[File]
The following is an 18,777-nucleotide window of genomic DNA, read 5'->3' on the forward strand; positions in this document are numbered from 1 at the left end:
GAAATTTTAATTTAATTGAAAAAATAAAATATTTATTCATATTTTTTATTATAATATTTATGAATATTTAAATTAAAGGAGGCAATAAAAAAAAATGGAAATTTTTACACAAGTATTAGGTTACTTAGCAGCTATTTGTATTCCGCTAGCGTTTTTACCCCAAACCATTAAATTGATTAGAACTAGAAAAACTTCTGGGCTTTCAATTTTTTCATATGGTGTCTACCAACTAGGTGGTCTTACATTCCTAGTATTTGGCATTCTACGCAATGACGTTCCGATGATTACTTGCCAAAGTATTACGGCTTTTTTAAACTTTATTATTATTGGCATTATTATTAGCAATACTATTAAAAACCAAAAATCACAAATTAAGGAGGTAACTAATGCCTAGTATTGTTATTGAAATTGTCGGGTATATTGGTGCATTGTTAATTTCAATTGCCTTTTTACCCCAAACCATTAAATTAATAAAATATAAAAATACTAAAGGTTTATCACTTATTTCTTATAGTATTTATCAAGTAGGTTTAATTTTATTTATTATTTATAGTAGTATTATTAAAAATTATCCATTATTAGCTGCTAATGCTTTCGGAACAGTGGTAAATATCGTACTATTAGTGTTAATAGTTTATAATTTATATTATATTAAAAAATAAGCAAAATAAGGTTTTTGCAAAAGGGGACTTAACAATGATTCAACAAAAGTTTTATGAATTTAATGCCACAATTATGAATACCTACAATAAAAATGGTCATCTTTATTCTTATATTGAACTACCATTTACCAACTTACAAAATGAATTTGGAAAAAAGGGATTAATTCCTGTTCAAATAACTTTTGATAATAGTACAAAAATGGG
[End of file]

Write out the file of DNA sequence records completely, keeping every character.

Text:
The following is an 18,777-nucleotide window of genomic DNA, read 5'->3' on the forward strand; positions in this document are numbered from 1 at the left end:
GAAATTTTAATTTAATTGAAAAAATAAAATATTTATTCATATTTTTTATTATAATATTTATGAATATTTAAATTAAAGGAGGCAATAAAAAAAAATGGAAATTTTTACACAAGTATTAGGTTACTTAGCAGCTATTTGTATTCCGCTAGCGTTTTTACCCCAAACCATTAAATTGATTAGAACTAGAAAAACTTCTGGGCTTTCAATTTTTTCATATGGTGTCTACCAACTAGGTGGTCTTACATTCCTAGTATTTGGCATTCTACGCAATGACGTTCCGATGATTACTTGCCAAAGTATTACGGCTTTTTTAAACTTTATTATTATTGGCATTATTATTAGCAATACTATTAAAAACCAAAAATCACAAATTAAGGAGGTAACTAATGCCTAGTATTGTTATTGAAATTGTCGGGTATATTGGTGCATTGTTAATTTCAATTGCCTTTTTACCCCAAACCATTAAATTAATAAAATATAAAAATACTAAAGGTTTATCACTTATTTCTTATAGTATTTATCAAGTAGGTTTAATTTTATTTATTATTTATAGTAGTATTATTAAAAATTATCCATTATTAGCTGCTAATGCTTTCGGAACAGTGGTAAATATCGTACTATTAGTGTTAATAGTTTATAATTTATATTATATTAAAAAATAAGCAAAATAAGGTTTTTGCAAAAGGGGACTTAACAATGATTCAACAAAAGTTTTATGAATTTAATGCCACAATTATGAATACCTACAATAAAAATGGTCATCTTTATTCTTATATTGAACTACCATTTACCAACTTACAAAATGAATTTGGAAAAAAGGGATTAATTCCTGTTCAAATAACTTTTGATAATAGTACAAAAATGGG